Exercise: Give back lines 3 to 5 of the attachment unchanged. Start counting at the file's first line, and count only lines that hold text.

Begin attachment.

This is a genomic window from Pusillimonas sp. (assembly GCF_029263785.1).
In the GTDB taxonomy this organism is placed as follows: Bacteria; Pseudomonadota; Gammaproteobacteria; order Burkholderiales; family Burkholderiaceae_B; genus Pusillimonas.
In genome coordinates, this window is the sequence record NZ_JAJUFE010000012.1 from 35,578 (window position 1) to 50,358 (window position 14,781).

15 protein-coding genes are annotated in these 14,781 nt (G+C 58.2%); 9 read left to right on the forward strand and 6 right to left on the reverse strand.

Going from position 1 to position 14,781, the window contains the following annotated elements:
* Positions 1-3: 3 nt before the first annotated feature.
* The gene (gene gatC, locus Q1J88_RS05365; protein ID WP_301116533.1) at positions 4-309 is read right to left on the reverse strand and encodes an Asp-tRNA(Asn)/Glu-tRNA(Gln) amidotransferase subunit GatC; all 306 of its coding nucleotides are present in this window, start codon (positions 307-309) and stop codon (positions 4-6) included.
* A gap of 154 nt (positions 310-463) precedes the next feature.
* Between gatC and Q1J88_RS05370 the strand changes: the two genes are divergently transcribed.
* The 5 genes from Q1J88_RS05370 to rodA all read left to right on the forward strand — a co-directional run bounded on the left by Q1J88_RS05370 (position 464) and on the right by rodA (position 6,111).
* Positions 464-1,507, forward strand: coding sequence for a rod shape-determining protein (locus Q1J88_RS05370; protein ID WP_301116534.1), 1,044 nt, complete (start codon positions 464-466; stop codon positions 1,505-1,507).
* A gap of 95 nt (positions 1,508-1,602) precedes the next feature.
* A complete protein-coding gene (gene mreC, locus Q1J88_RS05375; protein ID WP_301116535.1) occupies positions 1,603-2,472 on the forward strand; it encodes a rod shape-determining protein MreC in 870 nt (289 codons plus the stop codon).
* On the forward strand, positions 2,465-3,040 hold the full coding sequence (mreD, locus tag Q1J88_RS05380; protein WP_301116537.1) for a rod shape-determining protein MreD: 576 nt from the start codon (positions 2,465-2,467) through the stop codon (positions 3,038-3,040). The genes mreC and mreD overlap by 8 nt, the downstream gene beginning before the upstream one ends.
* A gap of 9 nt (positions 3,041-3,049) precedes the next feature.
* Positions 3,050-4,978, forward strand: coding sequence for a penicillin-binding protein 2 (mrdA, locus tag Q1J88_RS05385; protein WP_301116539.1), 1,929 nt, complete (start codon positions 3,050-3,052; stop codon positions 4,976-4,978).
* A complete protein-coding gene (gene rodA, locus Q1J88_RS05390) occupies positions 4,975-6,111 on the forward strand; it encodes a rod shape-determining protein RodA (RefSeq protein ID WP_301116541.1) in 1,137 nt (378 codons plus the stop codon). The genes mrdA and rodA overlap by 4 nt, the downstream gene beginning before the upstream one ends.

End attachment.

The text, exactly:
In genome coordinates, this window is the sequence record NZ_JAJUFE010000012.1 from 35,578 (window position 1) to 50,358 (window position 14,781).

15 protein-coding genes are annotated in these 14,781 nt (G+C 58.2%); 9 read left to right on the forward strand and 6 right to left on the reverse strand.

Going from position 1 to position 14,781, the window contains the following annotated elements: